John Duchi
John Duchi's interests include optimization, statistics, machine learning and computation. He completed his PhD in computer science at UC Berkeley in June and is joining both Statistics and Electrical Engineering with a joint appointment. His office is on the first floor of Sequoia Hall in room 126.

S. Fan
July 2014

Scientists may have overcome one of the major hurdles in developing high-efficiency, long-lasting solar cells – keeping them cool, even in the blistering heat of the noonday Sun.

By adding a specially patterned layer of silica glass to the surface of ordinary solar cells, a team of researchers led by Shanhui Fan, an electrical engineering professor at Stanford University, has found a way to let solar cells cool themselves by shepherding away unwanted thermal radiation. The researchers describe their innovative design in the premiere issue of The Optical Society’s  new open-access journal Optica.

Solar cells are among the most promising and widely used renewable energy technologies on the market today. Though readily available and easily manufactured, even the best designs convert only a fraction of the energy they receive from the sun into usable electricity.

Part of this loss is the unavoidable consequence of converting sunlight into electricity. A surprisingly vexing amount, however, is causesd by solar cells overheating.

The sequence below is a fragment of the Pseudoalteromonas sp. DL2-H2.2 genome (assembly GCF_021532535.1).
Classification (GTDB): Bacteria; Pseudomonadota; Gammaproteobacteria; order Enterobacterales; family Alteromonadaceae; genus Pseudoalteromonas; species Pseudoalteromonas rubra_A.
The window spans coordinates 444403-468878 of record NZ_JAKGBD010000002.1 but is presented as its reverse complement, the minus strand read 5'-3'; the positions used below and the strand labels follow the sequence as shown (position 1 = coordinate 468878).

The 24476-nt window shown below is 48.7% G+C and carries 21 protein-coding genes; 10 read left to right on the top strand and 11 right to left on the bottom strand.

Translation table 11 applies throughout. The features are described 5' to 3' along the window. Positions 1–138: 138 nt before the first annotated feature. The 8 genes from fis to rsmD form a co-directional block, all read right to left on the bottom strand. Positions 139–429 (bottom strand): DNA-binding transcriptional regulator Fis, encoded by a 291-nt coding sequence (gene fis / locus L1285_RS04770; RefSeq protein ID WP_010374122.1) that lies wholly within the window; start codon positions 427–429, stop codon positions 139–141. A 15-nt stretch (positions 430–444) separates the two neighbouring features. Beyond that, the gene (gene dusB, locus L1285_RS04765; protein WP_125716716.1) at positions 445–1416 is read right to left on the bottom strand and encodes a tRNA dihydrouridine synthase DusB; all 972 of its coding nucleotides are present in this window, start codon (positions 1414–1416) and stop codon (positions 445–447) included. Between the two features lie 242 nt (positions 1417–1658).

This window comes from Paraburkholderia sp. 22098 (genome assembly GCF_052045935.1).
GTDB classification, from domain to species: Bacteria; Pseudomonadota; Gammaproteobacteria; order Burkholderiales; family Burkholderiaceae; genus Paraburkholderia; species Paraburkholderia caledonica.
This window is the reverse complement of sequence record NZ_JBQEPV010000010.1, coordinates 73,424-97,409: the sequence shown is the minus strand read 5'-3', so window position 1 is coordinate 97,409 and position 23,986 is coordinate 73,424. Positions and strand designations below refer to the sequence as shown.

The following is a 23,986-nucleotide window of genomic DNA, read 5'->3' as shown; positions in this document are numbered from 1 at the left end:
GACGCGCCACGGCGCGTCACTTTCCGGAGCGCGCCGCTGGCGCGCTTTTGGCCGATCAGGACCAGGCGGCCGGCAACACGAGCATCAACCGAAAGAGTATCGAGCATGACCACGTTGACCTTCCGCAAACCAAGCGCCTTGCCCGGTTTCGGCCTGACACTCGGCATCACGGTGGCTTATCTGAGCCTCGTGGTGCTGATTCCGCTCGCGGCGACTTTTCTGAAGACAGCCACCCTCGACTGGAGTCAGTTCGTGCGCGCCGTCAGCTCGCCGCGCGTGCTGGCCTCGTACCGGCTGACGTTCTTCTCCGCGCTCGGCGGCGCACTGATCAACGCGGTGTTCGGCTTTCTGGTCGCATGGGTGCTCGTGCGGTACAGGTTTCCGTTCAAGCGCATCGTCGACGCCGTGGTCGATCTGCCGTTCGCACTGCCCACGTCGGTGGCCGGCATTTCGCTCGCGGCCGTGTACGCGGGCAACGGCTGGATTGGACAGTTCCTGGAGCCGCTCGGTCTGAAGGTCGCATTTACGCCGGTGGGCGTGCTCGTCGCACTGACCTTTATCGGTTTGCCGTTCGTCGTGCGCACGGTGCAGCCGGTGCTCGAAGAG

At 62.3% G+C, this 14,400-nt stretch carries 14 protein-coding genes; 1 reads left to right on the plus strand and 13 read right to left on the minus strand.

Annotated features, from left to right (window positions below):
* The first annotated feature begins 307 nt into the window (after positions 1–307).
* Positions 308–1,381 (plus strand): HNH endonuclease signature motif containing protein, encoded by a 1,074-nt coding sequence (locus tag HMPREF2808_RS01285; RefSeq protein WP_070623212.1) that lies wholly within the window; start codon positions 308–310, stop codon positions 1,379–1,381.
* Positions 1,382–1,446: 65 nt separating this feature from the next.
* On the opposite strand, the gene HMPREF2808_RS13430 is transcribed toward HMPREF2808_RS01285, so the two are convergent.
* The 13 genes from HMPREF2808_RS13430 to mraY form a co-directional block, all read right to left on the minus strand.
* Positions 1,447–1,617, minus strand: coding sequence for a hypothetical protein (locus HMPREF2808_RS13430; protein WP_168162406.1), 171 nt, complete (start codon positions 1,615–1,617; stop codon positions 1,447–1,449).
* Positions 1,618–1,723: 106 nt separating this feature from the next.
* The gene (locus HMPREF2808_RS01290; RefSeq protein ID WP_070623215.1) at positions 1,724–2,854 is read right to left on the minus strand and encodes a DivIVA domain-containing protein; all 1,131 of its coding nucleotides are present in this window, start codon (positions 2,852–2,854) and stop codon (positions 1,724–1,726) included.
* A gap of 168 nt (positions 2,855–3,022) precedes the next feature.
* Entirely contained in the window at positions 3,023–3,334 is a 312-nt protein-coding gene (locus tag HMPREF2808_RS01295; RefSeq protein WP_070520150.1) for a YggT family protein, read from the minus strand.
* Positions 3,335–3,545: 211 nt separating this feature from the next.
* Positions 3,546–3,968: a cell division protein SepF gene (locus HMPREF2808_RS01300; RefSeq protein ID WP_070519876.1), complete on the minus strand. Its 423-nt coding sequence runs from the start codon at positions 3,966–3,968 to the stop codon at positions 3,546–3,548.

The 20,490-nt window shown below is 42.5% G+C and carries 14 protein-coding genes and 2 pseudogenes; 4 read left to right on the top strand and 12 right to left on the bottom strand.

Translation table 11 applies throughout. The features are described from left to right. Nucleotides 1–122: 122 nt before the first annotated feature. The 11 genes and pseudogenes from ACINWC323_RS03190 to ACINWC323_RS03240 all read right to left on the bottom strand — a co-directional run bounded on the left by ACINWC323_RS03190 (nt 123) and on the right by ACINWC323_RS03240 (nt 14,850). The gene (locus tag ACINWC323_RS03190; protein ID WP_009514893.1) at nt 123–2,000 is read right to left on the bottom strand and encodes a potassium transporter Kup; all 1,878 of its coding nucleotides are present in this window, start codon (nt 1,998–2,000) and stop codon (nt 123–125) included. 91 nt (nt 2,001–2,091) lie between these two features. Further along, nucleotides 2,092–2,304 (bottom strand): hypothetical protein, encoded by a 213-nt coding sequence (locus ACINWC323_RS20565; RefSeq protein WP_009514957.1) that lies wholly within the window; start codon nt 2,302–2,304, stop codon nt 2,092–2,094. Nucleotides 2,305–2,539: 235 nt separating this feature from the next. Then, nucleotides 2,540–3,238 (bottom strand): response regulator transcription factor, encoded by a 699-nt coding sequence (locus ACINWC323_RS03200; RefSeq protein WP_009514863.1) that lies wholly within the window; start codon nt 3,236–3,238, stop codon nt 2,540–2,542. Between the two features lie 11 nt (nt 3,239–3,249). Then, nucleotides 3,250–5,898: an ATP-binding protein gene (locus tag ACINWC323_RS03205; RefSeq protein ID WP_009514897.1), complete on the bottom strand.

Under normal operating conditions, solar cells can easily reach temperatures of 130 degrees Fahrenheit (55 degrees Celsius) or more. These harsh conditions quickly sap efficiency and can markedly shorten the lifespan of a solar cell. Actively cooling solar cells, however – either by ventilation or coolants – would be prohibitively expensive and at odds with the need to optimize exposure to the sun.

For the full story, visit engineering.stanford.edu.

EE Professor Emeritus Arogyaswami Paulraj
January 2014

Electrical Engineering Professor Emeritus Arogyaswami Paulraj has won the prestigious Marconi Prize of the Marconi Society for "his pioneering contributions to developing the theory and applications of MIMO antennas."

“Paulraj’s contributions to wireless technology, and the resulting benefit to mankind, are indisputable. Every WiFi router and 4G phone today uses MIMO technology pioneered by him,” says Professor Sir David Payne, Chairman of the Marconi Society.

According to the Marconi Society, its aim is to enhance the spirit of Guglielmo Marconi – scientist, engineer, inventor, and entrepreneur – his contributions to communications and information, and his determination that such knowledge be directed to the social, economic and cultural improvement of all humanity. The $100,000 Marconi Prize recognizes achievements of those living individuals from anywhere in the world whose aspirations, careers and accomplishments are characterized by a similar dedication.